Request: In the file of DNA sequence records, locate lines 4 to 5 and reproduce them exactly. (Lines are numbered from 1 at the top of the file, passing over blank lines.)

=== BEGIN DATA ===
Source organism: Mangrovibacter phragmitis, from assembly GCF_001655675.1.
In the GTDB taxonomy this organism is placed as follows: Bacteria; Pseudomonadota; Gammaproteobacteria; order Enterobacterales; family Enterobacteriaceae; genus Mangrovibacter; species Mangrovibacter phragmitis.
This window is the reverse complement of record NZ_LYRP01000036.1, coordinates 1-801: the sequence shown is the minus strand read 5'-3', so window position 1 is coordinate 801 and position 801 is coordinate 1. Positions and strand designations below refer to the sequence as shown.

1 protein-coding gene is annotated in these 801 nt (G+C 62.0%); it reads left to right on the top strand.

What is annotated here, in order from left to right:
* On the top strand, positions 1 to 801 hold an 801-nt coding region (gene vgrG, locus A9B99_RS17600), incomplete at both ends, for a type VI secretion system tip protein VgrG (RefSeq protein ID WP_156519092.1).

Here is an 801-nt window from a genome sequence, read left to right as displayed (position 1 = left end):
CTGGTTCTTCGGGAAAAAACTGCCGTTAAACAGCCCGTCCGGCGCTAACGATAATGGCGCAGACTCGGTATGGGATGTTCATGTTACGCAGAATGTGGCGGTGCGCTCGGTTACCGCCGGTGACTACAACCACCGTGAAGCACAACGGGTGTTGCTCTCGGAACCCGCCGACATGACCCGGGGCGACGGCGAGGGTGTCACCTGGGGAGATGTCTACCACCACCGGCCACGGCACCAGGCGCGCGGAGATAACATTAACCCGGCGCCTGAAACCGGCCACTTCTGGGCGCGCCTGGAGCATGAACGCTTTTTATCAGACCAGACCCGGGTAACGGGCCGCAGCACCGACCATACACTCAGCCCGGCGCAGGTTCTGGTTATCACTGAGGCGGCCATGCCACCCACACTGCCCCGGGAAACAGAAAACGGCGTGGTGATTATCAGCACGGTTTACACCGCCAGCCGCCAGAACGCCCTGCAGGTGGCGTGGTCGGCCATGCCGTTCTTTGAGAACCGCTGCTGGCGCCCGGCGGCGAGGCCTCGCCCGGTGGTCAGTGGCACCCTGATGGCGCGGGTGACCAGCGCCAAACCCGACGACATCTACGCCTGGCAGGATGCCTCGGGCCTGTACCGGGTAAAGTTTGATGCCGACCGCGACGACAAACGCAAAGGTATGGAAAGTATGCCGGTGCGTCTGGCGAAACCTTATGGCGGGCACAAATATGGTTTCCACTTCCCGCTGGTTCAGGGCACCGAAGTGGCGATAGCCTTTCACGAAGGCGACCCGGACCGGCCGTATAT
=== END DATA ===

1 protein-coding gene is annotated in these 801 nt (G+C 62.0%); it reads left to right on the top strand.

What is annotated here, in order from left to right: